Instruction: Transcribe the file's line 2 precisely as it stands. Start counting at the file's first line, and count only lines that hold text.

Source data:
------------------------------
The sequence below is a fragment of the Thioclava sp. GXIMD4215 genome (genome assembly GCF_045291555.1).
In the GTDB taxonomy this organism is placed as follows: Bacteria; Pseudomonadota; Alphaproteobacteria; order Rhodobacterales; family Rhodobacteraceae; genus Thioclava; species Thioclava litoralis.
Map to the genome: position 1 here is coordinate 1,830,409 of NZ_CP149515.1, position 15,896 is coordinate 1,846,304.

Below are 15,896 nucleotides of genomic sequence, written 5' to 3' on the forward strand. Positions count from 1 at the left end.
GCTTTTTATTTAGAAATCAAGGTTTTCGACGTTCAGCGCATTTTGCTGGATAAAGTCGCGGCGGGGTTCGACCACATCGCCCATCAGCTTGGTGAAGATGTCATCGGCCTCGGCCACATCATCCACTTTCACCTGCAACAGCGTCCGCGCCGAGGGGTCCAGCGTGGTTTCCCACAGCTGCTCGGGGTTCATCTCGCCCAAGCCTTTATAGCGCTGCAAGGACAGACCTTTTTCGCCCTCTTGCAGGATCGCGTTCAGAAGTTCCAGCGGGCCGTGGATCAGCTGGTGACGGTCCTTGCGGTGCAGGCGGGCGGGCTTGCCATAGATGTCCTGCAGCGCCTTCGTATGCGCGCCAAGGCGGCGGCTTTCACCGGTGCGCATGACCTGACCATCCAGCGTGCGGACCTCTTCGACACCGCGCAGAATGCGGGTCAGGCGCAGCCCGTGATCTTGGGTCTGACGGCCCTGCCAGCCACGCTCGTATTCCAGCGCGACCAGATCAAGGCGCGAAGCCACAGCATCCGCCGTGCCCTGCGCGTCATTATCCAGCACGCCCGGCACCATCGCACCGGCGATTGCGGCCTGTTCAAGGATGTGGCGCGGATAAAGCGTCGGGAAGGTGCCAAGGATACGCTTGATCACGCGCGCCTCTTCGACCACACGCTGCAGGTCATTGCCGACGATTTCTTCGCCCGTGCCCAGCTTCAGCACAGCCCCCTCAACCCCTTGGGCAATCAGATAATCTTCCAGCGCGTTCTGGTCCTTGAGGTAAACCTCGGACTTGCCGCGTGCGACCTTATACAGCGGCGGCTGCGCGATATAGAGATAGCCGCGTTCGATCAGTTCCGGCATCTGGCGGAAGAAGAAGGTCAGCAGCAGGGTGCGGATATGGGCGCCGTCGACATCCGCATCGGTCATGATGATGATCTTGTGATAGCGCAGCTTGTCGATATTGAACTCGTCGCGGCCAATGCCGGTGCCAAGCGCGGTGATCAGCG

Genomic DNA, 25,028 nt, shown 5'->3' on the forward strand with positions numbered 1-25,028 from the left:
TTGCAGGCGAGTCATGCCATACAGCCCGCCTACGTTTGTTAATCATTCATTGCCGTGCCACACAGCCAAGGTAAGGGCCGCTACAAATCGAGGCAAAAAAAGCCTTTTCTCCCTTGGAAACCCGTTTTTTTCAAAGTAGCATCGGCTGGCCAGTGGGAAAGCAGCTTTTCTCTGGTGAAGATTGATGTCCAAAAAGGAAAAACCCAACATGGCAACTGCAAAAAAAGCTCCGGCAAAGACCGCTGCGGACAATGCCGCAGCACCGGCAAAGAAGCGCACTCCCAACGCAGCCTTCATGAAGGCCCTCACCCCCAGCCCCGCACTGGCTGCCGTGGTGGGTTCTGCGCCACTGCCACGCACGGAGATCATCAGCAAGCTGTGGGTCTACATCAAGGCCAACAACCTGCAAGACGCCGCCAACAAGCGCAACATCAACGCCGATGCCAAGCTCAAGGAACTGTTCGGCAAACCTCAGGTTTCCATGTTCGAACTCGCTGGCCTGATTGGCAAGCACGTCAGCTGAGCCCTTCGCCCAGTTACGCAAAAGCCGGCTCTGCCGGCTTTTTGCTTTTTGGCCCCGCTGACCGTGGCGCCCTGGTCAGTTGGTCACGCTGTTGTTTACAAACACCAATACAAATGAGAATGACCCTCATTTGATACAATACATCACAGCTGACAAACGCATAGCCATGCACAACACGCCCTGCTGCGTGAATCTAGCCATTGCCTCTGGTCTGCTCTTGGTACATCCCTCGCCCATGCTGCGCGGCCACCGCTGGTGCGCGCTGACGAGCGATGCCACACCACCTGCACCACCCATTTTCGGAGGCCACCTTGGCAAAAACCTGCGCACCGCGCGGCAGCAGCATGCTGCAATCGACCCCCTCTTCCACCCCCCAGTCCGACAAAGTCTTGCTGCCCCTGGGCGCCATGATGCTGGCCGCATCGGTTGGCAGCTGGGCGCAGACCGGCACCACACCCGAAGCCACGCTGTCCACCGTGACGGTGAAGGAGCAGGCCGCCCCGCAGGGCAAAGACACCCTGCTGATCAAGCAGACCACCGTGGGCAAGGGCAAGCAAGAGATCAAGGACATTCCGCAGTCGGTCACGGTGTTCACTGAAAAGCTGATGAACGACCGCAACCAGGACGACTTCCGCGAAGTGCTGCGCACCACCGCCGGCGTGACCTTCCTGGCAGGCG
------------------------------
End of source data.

In the GTDB taxonomy this organism is placed as follows: Bacteria; Pseudomonadota; Alphaproteobacteria; order Rhodobacterales; family Rhodobacteraceae; genus Thioclava; species Thioclava litoralis.